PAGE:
Our fuel price did come in better than we anticipated as we recorded a gain of $15 million related to our hedging program. The gain as a result of the value of our hedging instrument, in this case, heating oil prices, increasing more than jet fuel prices. Excluding this accounting impact, we would have had a fuel price of $2.10 per gallon consolidated.

Despite the somewhat improved fuel price versus last year, fuel prices still remain historically high and volatile. So, fuel conservation continues to be one of our top priorities as we continue to explore opportunities for more savings.

One of the highlights of this focus is installation of winglets on our 737 and 757 fleet. We currently have completed about three quarters of the 737 fleet and about one quarter of the 757 fleet. We expect to be complete on all the 737s by the fourth quarter of this year, and on the entire 757 fleet by the fourth quarter of next year.

Moving to non-operating costs, they were better year-over-year by $35 million in the quarter, driven by improvements in both interest income and interest expense as we had both higher cash balances and lower debt balances.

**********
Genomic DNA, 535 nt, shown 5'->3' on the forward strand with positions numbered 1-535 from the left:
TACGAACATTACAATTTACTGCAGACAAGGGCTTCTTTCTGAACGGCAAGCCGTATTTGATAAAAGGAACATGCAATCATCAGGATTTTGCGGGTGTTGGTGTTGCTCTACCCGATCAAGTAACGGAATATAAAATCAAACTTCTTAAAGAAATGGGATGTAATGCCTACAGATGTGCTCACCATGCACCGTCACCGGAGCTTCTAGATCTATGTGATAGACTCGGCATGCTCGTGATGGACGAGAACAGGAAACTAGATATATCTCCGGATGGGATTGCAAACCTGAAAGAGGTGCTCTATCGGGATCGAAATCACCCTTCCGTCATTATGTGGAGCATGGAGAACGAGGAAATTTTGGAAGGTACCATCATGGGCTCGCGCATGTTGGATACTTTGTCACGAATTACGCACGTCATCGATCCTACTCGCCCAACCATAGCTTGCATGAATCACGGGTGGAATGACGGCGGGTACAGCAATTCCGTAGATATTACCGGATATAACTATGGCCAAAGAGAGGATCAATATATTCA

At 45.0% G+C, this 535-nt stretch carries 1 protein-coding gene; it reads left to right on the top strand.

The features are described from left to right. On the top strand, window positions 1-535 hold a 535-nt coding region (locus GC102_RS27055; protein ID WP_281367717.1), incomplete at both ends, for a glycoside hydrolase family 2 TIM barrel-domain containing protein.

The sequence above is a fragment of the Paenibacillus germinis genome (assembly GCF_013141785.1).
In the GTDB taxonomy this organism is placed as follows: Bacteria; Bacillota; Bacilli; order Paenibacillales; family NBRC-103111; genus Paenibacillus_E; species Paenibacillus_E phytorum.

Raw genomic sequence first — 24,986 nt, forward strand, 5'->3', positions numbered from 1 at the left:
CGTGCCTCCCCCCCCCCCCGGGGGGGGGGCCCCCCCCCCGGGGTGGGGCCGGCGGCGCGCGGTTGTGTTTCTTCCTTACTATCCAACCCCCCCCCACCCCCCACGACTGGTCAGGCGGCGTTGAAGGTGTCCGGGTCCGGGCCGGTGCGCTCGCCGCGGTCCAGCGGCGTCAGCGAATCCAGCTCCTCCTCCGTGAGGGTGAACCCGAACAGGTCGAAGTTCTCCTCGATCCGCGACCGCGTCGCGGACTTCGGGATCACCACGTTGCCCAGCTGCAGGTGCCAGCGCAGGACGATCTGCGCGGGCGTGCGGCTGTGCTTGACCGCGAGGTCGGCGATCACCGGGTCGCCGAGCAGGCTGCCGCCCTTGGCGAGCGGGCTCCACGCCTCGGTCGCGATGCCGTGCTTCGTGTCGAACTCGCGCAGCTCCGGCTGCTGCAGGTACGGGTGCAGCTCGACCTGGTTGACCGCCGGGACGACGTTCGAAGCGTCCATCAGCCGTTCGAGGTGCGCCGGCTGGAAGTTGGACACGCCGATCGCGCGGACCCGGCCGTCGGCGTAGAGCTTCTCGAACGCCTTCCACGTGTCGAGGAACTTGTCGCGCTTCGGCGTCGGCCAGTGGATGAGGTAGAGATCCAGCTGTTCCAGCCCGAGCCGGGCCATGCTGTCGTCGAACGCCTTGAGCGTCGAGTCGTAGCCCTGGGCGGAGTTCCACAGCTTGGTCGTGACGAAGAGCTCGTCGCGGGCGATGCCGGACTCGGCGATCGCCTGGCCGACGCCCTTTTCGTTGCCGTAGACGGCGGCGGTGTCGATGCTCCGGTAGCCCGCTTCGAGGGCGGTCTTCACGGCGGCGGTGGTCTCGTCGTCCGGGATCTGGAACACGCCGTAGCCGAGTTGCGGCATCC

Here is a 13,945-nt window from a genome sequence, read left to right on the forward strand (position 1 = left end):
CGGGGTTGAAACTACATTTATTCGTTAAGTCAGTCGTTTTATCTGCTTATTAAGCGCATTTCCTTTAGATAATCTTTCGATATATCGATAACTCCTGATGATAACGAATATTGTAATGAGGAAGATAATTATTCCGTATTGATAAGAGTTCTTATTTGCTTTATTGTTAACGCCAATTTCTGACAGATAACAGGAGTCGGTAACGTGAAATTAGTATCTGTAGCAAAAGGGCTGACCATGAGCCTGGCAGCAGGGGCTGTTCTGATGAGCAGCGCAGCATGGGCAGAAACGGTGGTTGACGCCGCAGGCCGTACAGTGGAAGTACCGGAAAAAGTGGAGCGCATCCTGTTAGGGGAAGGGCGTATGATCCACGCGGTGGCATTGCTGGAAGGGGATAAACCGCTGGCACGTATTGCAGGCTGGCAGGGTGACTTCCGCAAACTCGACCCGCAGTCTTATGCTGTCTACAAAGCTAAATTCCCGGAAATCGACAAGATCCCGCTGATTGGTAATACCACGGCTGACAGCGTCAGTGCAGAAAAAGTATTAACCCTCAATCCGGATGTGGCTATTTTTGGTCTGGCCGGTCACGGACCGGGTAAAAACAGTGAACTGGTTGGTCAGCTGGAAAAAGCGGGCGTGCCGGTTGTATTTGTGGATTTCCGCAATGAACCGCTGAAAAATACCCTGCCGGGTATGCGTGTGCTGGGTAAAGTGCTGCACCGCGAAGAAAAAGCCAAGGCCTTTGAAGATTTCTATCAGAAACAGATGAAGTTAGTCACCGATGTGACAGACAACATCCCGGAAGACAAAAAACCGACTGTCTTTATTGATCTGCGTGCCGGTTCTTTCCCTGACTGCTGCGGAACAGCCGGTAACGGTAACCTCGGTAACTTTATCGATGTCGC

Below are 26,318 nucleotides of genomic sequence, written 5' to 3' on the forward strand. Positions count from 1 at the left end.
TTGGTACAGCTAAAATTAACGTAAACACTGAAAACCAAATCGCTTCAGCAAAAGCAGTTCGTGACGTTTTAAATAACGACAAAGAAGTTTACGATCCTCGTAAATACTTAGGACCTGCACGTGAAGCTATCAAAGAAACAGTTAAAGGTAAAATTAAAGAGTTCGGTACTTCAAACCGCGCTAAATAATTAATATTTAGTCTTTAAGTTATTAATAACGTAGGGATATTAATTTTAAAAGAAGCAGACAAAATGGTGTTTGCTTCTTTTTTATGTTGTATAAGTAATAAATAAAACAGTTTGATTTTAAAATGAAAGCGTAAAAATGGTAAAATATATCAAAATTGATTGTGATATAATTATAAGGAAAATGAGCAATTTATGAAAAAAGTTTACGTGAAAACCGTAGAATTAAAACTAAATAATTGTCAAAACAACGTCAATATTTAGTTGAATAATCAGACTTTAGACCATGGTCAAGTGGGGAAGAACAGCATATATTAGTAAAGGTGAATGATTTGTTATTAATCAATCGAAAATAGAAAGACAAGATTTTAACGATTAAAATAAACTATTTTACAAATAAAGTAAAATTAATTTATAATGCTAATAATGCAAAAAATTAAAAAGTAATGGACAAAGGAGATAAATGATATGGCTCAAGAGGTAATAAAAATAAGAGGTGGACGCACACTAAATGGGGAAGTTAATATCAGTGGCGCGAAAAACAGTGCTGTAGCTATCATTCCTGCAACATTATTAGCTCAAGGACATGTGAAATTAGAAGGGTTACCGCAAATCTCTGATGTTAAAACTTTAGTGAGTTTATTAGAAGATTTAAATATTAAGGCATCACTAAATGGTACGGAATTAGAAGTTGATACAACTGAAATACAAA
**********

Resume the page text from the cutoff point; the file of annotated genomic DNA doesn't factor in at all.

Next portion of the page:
Now, turning to the balance sheet, we ended the quarter with $6.4 billion in cash, including $470 million in restricted cash. In the second quarter, our scheduled principal repayments on long-term debt and capital leases totaled $168 million, which leaves a remaining $900 million in payments for the second half.

In addition, we amended the $442 million floating rate term loan portion of our credit facility. We prepaid $48 million of Eagle aircraft debt, we refinanced $128 million of DFW tax-exempt bonds, and refinanced $109 million of Chicago O'Hare tax-exempt bonds. In each refinancing we reduced the interest rate by 1.25 to 3.25 percentage points. These efforts follow similar actions in the first quarter of 2007, and taken together, result in the elimination of $27 million in annual net interest expense.

As we've stated last quarter, although conditions can always change, at this point, we continue to feel more confident in our ability to achieve the necessary balance sheet improvement through internally generated cash flow. And as we have said before, going forward, depending on market conditions, our cash position, and other considerations, we may, from time to time, redeem repurchase our debt or take other steps to reduce our debt or lease obligations.

Our capital expenditures totaled $154 million in the second quarter. On the pension front, we contributed $118 million to our defined benefit pension plan in the second quarter and we made an additional $86 million contribution on July 13 for a total of $266 million so far this year.